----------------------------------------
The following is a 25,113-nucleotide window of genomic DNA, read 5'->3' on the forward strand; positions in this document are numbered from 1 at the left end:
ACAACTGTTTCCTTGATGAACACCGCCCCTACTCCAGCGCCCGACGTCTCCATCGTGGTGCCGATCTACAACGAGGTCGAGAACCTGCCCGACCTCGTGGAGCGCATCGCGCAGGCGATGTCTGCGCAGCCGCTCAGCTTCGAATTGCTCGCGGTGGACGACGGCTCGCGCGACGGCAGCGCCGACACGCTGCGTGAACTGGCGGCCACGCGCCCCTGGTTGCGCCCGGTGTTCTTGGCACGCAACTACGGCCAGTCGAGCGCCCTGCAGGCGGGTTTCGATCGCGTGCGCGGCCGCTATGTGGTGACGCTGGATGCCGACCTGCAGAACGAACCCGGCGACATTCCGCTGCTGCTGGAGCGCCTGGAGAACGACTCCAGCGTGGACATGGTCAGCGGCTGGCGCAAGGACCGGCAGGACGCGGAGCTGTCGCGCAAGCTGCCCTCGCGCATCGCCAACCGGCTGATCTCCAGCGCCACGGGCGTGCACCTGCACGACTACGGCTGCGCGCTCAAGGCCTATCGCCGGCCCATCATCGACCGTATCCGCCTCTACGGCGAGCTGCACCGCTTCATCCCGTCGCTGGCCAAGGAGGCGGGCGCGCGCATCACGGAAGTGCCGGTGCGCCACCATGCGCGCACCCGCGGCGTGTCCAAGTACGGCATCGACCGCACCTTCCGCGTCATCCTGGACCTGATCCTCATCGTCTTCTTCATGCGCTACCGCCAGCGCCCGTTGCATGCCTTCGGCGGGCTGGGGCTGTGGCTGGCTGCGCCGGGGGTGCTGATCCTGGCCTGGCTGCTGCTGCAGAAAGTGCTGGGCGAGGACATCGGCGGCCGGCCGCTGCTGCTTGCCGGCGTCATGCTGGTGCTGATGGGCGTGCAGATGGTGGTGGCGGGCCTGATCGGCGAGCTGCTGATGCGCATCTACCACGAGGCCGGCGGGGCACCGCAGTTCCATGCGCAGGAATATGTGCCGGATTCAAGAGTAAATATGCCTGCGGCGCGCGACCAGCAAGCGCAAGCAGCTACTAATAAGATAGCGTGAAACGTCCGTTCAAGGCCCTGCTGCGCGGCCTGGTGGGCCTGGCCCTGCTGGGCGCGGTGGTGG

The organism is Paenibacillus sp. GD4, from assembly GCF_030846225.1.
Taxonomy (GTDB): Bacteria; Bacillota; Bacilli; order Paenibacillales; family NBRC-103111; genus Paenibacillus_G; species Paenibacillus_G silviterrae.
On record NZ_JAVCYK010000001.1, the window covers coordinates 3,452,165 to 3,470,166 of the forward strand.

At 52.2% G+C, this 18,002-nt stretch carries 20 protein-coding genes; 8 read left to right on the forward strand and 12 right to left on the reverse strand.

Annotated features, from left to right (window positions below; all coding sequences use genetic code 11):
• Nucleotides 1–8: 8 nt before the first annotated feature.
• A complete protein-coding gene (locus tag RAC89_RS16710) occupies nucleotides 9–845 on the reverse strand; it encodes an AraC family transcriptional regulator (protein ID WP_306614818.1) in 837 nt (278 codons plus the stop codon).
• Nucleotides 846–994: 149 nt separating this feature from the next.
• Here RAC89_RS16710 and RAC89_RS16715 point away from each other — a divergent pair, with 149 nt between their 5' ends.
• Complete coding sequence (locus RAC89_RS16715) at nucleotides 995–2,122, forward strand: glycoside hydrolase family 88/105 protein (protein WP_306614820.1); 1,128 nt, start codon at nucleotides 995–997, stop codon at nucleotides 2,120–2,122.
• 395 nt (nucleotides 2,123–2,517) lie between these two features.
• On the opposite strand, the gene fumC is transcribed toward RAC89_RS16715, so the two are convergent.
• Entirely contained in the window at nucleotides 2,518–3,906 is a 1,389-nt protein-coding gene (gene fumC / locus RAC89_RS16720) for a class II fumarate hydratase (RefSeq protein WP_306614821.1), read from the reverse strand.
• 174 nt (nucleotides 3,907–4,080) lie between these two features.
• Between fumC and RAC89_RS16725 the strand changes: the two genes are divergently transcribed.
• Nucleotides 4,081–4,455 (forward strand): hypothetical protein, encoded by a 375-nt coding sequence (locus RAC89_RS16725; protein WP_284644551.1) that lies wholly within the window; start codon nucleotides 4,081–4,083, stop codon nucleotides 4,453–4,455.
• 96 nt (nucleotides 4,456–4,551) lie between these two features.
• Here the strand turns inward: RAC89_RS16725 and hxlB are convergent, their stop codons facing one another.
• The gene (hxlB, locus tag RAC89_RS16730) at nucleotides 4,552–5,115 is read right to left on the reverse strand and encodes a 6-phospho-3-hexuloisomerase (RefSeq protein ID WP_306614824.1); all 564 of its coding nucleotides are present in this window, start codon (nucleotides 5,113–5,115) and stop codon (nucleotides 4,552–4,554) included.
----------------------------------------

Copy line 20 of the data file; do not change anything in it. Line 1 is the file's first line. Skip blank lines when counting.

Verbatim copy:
• Here the strand turns inward: RAC89_RS16725 and hxlB are convergent, their stop codons facing one another.